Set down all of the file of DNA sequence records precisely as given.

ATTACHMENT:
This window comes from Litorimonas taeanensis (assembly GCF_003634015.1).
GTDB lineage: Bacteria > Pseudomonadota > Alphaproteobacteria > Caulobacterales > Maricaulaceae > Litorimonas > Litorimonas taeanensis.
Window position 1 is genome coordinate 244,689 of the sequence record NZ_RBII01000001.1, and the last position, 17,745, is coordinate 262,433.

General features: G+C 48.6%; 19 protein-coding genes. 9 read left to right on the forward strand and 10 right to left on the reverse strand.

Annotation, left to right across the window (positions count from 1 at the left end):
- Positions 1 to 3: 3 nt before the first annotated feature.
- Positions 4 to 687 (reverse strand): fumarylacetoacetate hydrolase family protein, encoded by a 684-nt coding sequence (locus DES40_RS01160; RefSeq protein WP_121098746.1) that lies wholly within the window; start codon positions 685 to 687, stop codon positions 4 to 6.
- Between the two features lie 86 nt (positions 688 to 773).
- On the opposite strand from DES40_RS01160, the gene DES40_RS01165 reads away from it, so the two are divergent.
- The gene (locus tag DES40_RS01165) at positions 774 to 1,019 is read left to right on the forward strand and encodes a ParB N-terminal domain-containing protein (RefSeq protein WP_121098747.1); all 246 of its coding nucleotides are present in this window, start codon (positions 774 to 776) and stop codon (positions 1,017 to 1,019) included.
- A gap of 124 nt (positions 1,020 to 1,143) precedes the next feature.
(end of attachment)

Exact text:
This window comes from Litorimonas taeanensis (assembly GCF_003634015.1).
GTDB lineage: Bacteria > Pseudomonadota > Alphaproteobacteria > Caulobacterales > Maricaulaceae > Litorimonas > Litorimonas taeanensis.
Window position 1 is genome coordinate 244,689 of the sequence record NZ_RBII01000001.1, and the last position, 17,745, is coordinate 262,433.

General features: G+C 48.6%; 19 protein-coding genes. 9 read left to right on the forward strand and 10 right to left on the reverse strand.

Annotation, left to right across the window (positions count from 1 at the left end):
- Positions 1 to 3: 3 nt before the first annotated feature.
- Positions 4 to 687 (reverse strand): fumarylacetoacetate hydrolase family protein, encoded by a 684-nt coding sequence (locus DES40_RS01160; RefSeq protein WP_121098746.1) that lies wholly within the window; start codon positions 685 to 687, stop codon positions 4 to 6.
- Between the two features lie 86 nt (positions 688 to 773).
- On the opposite strand from DES40_RS01160, the gene DES40_RS01165 reads away from it, so the two are divergent.
- The gene (locus tag DES40_RS01165) at positions 774 to 1,019 is read left to right on the forward strand and encodes a ParB N-terminal domain-containing protein (RefSeq protein WP_121098747.1); all 246 of its coding nucleotides are present in this window, start codon (positions 774 to 776) and stop codon (positions 1,017 to 1,019) included.
- A gap of 124 nt (positions 1,020 to 1,143) precedes the next feature.